On June 9, 2017, I decided to officially end my two year long relationship with my boyfriend whom I loved and admired. I am not here to give a “tell all” or to give specific details about the relationship. I feel like lessons can be taught and learned without hurting the people you love. I am not here to shame anyone, or to place blame. I will always protect the identity and privacy of the people who have allowed me to enter into their lives and share their time with me. I am not here to give you a list of reasons why it ended, but a list of lessons I learned in the process.
I am simply here to talk about letting go. To discuss freedom.
To promote happiness and self love.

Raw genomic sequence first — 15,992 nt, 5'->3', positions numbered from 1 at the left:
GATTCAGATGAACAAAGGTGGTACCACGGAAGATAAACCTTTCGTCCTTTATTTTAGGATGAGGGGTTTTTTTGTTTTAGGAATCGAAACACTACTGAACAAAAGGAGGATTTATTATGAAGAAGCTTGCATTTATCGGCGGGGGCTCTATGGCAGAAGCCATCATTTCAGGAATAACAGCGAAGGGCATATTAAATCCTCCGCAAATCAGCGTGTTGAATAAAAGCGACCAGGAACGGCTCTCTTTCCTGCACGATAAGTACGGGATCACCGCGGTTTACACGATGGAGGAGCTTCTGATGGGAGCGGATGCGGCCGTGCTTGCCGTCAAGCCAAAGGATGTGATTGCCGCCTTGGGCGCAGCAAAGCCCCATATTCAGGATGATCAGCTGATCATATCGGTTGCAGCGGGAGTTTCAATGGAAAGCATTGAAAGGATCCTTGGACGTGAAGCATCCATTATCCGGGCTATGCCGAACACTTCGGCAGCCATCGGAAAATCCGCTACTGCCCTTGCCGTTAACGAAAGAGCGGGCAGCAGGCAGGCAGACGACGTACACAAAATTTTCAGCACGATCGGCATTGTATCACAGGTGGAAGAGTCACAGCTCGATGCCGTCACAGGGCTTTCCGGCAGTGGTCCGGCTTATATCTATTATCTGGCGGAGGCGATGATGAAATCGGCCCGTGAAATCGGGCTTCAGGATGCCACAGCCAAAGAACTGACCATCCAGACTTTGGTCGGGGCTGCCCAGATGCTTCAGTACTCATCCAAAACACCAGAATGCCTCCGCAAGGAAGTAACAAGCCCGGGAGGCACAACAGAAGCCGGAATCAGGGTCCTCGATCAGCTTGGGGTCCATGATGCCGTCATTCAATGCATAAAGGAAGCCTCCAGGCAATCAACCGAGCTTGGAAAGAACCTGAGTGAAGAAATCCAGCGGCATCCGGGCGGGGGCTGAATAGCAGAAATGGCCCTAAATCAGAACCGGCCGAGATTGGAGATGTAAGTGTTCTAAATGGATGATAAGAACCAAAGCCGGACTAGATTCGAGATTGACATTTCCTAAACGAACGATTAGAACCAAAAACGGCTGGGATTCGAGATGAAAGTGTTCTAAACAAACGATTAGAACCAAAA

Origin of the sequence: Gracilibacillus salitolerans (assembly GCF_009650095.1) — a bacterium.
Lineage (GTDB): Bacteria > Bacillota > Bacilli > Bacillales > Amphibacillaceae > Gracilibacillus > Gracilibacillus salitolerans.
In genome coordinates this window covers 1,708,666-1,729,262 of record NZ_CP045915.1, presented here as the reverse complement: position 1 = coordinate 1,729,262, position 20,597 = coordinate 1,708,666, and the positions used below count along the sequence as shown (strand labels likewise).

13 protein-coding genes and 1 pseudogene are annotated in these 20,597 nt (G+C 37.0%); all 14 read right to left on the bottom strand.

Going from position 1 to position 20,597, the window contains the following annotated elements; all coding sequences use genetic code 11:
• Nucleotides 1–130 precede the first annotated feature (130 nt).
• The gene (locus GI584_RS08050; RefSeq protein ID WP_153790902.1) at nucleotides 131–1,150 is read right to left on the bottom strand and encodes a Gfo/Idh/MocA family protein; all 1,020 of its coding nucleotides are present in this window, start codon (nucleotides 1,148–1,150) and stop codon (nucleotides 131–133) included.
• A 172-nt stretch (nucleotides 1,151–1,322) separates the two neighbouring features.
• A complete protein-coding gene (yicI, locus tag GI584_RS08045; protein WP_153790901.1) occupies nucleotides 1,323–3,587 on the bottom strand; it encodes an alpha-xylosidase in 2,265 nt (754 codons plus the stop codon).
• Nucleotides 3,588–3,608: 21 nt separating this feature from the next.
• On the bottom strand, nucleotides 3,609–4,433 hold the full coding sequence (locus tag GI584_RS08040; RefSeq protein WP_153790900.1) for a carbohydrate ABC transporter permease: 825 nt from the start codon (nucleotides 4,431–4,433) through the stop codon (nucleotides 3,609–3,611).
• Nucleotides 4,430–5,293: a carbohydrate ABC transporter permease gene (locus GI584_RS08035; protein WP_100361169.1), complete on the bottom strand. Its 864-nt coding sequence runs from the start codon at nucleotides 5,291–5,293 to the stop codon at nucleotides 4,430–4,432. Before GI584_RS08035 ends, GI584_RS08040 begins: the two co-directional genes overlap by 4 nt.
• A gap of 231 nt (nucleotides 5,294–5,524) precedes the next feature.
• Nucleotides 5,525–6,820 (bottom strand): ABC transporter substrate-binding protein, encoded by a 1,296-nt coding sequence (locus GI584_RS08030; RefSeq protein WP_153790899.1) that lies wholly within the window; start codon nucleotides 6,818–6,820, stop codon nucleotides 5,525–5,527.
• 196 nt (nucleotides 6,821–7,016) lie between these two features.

Never stop falling in love. When I first met him I was coming out of an eight year on again and off again, but mostly “off again” relationship. My high school sweetheart of all those years decided to move to Tennessee, and reunite with his son and his son’s mother. Oh God, didn’t I make that sound so civil?? Needless to say, I was left heartbroken. Actually, heartbroken was an understatement, but that feeling of hopelessness and grief was a constant theme throughout the relationship. I was kind of used to it at that point. I have always said that he was unpredictable, and yet so predictable. We were young. I was in love. He wasn’t ready. When he was ready, I wasn’t in love. I lived with so much bitterness in my heart from that relationship. It was not easy to talk to other guys or even get to know anyone because it just didn’t feel the same. Of course I went through many flings and things, but I remained un-phased until I met my now ex-boyfriend. When I met him I wasn’t really open to love, but I was open to conversation. I didn’t really think anyone could pull me from the attachment I had from my high school sweetheart. Even still, in 2015 we would converse regularly.